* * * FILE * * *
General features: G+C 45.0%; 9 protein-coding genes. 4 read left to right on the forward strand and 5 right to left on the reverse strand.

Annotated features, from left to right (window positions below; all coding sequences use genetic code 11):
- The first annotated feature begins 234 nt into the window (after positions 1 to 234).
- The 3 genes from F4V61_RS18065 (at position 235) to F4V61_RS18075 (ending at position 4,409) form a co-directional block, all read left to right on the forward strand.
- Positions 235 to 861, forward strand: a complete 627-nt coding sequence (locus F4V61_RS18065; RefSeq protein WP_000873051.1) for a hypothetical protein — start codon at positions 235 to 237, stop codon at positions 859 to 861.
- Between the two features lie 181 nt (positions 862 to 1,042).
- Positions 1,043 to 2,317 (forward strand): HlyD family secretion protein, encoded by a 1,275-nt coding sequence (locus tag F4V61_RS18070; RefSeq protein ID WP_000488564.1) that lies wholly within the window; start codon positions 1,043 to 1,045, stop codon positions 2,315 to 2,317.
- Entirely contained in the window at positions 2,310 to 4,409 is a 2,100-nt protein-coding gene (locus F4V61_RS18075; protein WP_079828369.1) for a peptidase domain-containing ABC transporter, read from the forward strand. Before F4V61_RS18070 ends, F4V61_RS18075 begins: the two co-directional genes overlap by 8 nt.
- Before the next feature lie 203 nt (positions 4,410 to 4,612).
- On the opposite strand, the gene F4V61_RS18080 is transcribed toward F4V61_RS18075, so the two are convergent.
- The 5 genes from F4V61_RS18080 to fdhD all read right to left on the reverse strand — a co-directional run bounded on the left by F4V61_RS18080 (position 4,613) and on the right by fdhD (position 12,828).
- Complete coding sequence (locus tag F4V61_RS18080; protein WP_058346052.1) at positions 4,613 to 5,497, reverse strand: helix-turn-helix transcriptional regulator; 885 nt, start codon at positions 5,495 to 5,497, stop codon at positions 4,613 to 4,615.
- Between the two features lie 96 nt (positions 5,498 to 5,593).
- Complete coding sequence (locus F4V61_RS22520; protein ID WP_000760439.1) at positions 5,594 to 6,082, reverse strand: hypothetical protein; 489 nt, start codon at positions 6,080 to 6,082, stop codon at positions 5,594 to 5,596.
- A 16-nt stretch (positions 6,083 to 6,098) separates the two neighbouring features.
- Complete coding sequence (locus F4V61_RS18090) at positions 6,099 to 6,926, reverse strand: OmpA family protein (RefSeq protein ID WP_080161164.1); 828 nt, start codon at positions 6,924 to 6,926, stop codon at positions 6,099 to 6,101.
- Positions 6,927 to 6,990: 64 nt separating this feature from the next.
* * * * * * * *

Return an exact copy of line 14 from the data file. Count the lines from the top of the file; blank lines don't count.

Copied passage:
- Complete coding sequence (locus F4V61_RS22520; protein ID WP_000760439.1) at positions 5,594 to 6,082, reverse strand: hypothetical protein; 489 nt, start codon at positions 6,080 to 6,082, stop codon at positions 5,594 to 5,596.